Mutations in a novel cadherin gene associated with Bt resistance in Helicoverpa zea

Megan L. Fritz, Schyler O. Nunziata, Rong Guo, Bruce E. Tabashnik, Yves Carrière

Research output: Contribution to journalArticlepeer-review

12 Scopus citations


Transgenic corn and cotton produce crystalline (Cry) proteins derived from the soil bacterium Bacillus thuringiensis (Bt) that are toxic to lepidopteran larvae. Helicoverpa zea, a key pest of corn and cotton in the U.S., has evolved widespread resistance to these proteins produced in Bt corn and cotton. While the genomic targets of Cry selection and the mutations that produce resistant phenotypes are known in other lepidopteran species, little is known about how selection by Cry proteins shape the genome of H. zea. We scanned the genomes of Cry1Ac-selected and unselected H. zea lines, and identified twelve genes on five scaffolds that differed between lines, including cadherin-86C (cad-86C), a gene from a family that is involved in Cry1A resistance in other lepidopterans. Although this gene was expressed in the H. zea larval midgut, the protein it encodes has only 17 to 22% identity with cadherin proteins from other species previously reported to be involved in Bt resistance. An analysis of midgut-expressed cDNAs showed significant between-line differences in the frequencies of putative nonsynonymous substitutions (both SNPs and indels). Our results indicate that cad-86C is a likely target of Cry1Ac selection in H. zea. It remains unclear, however, whether genomic changes at this locus directly disrupt midgut binding of Cry1Ac and cause Bt resistance, or indirectly enhance fitness of H. zea in the presence of Cry1Ac by some other mechanism. Future work should investigate phenotypic effects of these nonsynonymous substitutions and their impact on fitness of H. zea larvae that ingest Cry1Ac.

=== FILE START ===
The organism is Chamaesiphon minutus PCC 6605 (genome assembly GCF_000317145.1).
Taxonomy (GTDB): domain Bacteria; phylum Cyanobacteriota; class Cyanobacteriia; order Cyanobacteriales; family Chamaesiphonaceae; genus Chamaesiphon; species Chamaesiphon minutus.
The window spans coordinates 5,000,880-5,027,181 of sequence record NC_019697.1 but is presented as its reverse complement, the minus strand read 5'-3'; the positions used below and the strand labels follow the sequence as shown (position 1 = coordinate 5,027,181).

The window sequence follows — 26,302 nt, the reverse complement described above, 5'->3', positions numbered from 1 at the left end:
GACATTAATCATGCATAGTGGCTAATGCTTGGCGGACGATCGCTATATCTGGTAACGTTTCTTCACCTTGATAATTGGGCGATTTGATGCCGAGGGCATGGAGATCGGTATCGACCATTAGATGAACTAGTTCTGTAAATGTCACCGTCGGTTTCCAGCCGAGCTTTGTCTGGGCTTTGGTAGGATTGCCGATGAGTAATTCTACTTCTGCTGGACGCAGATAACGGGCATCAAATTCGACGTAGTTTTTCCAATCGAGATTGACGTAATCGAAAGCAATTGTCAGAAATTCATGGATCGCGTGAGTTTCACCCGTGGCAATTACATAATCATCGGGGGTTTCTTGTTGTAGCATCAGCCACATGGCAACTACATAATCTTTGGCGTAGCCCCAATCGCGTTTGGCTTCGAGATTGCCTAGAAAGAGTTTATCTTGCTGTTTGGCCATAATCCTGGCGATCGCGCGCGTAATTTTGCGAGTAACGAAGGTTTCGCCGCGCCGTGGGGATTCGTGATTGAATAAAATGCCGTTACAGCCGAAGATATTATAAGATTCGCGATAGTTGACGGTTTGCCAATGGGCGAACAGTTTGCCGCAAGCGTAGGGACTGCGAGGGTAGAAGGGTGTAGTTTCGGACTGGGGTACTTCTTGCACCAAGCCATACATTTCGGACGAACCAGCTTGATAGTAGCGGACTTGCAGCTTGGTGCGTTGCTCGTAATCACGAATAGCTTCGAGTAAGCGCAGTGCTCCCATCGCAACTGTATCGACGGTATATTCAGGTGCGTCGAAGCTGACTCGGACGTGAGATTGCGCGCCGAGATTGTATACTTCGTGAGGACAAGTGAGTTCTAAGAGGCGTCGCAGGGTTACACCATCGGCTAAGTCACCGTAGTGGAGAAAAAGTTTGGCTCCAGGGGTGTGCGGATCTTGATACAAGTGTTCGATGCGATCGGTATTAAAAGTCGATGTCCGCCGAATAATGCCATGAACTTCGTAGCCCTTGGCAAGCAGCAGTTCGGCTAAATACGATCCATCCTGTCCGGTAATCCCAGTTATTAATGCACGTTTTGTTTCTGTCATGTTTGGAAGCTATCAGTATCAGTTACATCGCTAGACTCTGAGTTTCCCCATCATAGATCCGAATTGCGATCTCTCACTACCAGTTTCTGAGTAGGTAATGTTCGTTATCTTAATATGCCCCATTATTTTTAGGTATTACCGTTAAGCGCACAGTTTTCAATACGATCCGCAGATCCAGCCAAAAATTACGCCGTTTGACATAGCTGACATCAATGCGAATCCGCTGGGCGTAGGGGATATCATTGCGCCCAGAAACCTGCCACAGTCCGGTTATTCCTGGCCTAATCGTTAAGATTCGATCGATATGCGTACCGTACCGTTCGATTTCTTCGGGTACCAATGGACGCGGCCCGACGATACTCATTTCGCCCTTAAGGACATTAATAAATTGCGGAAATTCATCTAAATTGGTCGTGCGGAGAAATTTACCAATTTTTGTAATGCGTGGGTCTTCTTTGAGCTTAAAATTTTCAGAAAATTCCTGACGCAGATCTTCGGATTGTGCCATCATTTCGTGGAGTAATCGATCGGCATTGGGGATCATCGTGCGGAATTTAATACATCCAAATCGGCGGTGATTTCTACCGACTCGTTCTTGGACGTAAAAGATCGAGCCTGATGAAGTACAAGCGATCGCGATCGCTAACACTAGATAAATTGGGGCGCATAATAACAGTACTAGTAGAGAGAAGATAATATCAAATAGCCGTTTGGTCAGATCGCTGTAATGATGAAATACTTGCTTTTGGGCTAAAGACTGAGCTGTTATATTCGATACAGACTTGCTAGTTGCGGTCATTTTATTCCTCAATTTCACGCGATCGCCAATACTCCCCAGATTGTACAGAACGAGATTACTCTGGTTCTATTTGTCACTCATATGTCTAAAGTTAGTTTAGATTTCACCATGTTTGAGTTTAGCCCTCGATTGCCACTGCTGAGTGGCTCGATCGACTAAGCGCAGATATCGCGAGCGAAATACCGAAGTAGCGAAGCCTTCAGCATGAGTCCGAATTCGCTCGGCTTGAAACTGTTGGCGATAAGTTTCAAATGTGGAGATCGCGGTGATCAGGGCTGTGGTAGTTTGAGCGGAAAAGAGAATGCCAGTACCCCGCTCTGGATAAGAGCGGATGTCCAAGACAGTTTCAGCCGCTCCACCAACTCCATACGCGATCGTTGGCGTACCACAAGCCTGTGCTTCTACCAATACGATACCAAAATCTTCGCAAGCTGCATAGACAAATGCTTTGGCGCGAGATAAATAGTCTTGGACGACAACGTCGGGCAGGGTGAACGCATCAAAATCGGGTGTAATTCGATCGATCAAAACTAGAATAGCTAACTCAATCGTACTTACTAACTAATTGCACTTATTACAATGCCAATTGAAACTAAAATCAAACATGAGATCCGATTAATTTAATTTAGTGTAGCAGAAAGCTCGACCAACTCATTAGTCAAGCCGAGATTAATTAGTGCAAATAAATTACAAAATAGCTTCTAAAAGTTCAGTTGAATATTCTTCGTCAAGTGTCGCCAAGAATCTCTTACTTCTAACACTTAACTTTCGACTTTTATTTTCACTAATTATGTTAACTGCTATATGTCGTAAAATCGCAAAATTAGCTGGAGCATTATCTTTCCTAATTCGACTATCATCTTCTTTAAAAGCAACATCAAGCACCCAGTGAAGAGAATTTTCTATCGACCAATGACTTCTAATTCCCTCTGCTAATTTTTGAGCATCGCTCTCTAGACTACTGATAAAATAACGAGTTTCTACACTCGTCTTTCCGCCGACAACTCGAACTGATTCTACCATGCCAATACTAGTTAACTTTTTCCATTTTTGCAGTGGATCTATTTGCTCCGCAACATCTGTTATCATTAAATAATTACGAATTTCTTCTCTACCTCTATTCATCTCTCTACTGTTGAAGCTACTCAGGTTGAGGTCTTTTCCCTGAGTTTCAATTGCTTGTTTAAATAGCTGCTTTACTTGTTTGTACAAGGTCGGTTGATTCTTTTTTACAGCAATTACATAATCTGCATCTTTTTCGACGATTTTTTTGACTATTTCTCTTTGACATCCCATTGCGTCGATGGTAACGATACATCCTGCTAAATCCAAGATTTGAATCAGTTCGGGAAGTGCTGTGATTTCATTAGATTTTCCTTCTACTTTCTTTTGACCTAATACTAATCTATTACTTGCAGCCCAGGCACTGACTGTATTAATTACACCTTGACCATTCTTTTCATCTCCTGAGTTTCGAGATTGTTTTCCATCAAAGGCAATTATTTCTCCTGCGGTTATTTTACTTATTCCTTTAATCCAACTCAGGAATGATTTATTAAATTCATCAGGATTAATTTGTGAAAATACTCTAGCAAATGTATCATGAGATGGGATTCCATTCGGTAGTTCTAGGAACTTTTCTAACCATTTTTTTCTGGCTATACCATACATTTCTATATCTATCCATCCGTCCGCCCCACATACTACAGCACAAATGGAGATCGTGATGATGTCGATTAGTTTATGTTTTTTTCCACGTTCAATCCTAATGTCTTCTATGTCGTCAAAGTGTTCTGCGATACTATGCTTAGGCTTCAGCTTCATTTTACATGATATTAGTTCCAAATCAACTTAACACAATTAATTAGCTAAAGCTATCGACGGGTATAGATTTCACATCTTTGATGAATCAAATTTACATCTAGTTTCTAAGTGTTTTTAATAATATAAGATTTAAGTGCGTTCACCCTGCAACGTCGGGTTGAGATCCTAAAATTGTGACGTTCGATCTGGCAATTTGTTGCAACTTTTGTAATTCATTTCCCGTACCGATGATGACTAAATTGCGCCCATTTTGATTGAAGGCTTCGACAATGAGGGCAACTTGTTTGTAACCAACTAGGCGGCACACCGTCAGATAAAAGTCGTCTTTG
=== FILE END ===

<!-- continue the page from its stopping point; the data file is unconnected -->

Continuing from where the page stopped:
Original languageEnglish (US)
JournalG3: Genes, Genomes, Genetics
Issue number4
StatePublished - Apr 1 2020


  • Cadherin
  • Cry1Ac
  • Genome scanning
  • Resistance
  • Selection

ASJC Scopus subject areas

  • Molecular Biology
  • Genetics
  • Genetics(clinical)


Dive into the research topics of 'Mutations in a novel cadherin gene associated with Bt resistance in Helicoverpa zea'. Together they form a unique fingerprint.

Cite this